Designs for 358 homes at Stevenage's Forster Country - which a councillor described as “really boring” - have got the green light.

Stevenage Borough Council has signed off on two planning applications which cover some of the finishing touches of proposed homes north of the town.

The Hertfordshire authority laid the legal foundations for up to 800 homes – a bolt-on to the post-war New Town – in its local plan which borough councillors agreed to adopt in 2019.

They granted outline permission for the scheme including primary school provision and public open space in a decision dated September 1, 2022.

The Comet: The planned "local centre" as part of the North of Stevenage development

At a meeting on Thursday, October 26, councillors looked at designs for 243 homes and a neighbourhood centre which Councillor Stephen Booth described as “extremely boring”.

Stevenage Borough Council’s planning committee approved plans for the 243 houses and flats in February, but developers Bellway and Miller went back to the drawing board and resubmitted the application.

According to a committee report, the revised scheme features a new public plaza and a decking area overlooking some open space.

The report sets out the main street and local centre will use “modern design principles” – with buff brick and white render, grey roof tiles and windows without sills.

Houses in the “green edge” of the development would be “traditional in appearance” with bay windows, red brick and stone window sills.

Cllr Booth, who sits on the committee, said there is a “lack of variety” in the building façades.

He pointed to a part of the October meeting report which references Historic England’s comments.

“They remain concerned that the density and general design and appearance of the development would have a negative impact upon the character of the conservation area and its setting,” officers wrote.

But Cllr Graham Lawrence (Con, Woodfield) suggested that failure to grant the application would mean planning permission for the old design would remain in place.

“In my opinion, the scheme we are looking at now is much improved from the previous scheme,” he said.

Committee chair Cllr Michael Downing agreed the new designs represent “an improvement to the original plans in terms of design”.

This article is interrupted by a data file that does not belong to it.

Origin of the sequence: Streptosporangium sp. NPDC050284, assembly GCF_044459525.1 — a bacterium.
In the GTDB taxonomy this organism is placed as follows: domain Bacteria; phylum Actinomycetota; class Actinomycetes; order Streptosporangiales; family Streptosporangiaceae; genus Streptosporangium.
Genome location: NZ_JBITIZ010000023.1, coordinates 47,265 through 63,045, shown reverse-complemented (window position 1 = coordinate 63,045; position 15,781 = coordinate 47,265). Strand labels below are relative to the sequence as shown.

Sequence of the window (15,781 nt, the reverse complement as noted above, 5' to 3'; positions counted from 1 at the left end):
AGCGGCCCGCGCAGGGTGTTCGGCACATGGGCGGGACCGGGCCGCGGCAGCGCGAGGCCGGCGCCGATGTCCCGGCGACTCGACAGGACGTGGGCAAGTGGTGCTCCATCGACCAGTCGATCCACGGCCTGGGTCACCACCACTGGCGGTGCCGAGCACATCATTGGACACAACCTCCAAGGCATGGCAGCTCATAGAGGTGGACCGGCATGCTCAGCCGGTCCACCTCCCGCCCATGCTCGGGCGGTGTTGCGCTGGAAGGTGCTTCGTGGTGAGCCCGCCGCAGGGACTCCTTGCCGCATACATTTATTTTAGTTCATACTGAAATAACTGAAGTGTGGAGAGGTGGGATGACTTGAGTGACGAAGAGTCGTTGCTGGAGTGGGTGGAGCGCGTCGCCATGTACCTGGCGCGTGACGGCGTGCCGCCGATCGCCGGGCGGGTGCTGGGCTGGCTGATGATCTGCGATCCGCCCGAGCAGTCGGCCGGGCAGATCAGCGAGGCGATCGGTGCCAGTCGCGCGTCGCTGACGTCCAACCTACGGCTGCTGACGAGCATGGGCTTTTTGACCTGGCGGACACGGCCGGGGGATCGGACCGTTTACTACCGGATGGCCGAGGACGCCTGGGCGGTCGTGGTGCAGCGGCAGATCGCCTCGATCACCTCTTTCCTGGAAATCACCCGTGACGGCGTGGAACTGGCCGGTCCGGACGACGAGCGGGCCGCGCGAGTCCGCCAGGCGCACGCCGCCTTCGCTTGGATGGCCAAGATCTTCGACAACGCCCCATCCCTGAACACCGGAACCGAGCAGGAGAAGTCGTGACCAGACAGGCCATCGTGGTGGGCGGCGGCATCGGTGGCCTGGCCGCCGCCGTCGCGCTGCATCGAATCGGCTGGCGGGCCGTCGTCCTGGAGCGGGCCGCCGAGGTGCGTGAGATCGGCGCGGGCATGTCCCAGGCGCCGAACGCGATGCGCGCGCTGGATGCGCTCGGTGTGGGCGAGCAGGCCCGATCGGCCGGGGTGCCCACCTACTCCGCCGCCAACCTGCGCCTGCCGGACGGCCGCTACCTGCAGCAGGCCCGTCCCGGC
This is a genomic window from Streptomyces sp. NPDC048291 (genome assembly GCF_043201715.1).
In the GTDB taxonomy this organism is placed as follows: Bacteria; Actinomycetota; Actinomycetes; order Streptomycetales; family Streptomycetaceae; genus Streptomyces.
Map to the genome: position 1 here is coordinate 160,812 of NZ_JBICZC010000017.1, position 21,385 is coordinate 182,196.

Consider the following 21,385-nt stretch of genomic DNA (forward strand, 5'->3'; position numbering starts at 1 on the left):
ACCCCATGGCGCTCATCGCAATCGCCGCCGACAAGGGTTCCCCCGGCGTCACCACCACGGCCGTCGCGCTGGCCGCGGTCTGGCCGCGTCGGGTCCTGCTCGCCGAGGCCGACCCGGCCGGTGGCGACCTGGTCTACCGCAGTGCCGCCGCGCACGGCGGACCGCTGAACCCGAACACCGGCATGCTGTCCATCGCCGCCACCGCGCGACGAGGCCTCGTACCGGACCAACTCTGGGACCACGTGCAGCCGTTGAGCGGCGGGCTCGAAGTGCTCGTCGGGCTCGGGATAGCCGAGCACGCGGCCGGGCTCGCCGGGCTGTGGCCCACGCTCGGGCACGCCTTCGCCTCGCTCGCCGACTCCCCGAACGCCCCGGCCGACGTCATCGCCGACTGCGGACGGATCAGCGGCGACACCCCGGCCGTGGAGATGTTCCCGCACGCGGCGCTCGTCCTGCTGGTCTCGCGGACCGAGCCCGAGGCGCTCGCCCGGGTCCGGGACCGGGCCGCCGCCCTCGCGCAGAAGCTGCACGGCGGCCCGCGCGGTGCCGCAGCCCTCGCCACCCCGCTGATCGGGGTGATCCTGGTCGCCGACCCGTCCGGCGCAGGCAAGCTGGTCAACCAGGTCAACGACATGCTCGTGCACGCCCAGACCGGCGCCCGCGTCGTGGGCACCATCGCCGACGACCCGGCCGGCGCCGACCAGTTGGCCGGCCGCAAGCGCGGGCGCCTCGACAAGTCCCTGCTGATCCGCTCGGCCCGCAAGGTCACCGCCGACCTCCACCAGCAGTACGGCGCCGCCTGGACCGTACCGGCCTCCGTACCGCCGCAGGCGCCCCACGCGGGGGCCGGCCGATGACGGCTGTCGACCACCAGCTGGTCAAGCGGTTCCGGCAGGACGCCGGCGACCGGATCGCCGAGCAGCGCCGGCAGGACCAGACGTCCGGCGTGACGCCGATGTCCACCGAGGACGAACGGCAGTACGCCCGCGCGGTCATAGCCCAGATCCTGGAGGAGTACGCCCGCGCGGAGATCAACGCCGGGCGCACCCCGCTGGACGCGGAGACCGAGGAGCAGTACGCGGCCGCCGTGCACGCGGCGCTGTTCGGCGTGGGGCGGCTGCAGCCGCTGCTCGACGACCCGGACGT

He said: “We are now at a stage where we have to recognise [the 800-home development] is going to happen and this is the best we are going to get.”

Anne Conchie, of Friends of the Forster Country, spoke in opposition to the second application – for 115 homes as part of the same 800-home masterplan, including 28 “aspirational” homes which are detached, set back from the road, and feature at least four bedrooms.

The Forster Country is named after Howards End author E. M. Forster, who set part of his novel in the “swelling forms of the Six Hills” of Stevenage, where he grew up.

Ms Conchie said at the meeting: “We did not want this to happen but we have accepted it is going to happen.”

She said the designs must be of a high quality to “make the sacrifice worthwhile”.

Ms Conchie added: “If you are going to use [the Forster Country to build homes], if that must be, then at least build really good houses.”

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She urged the authority to keep the “sloping meadow” which E. M. Forster described in a biography about his great-aunt Marianne Thornton.

Emma Thompson, who starred in a 1992 film adaptation of Howards End, has previously urged the authority to protect the area’s heritage.

She said in 2022: “To destroy countryside with such a heritage and of such value to the economy in terms of tourism is sheer madness.”

Responding to Ms Conchie, Jamie MacArthur of Bellway Homes said both his firm and Miller are “five-star housebuilders”.

The committee approved both applications, green-lighting full plans for North of Stevenage Phase 1.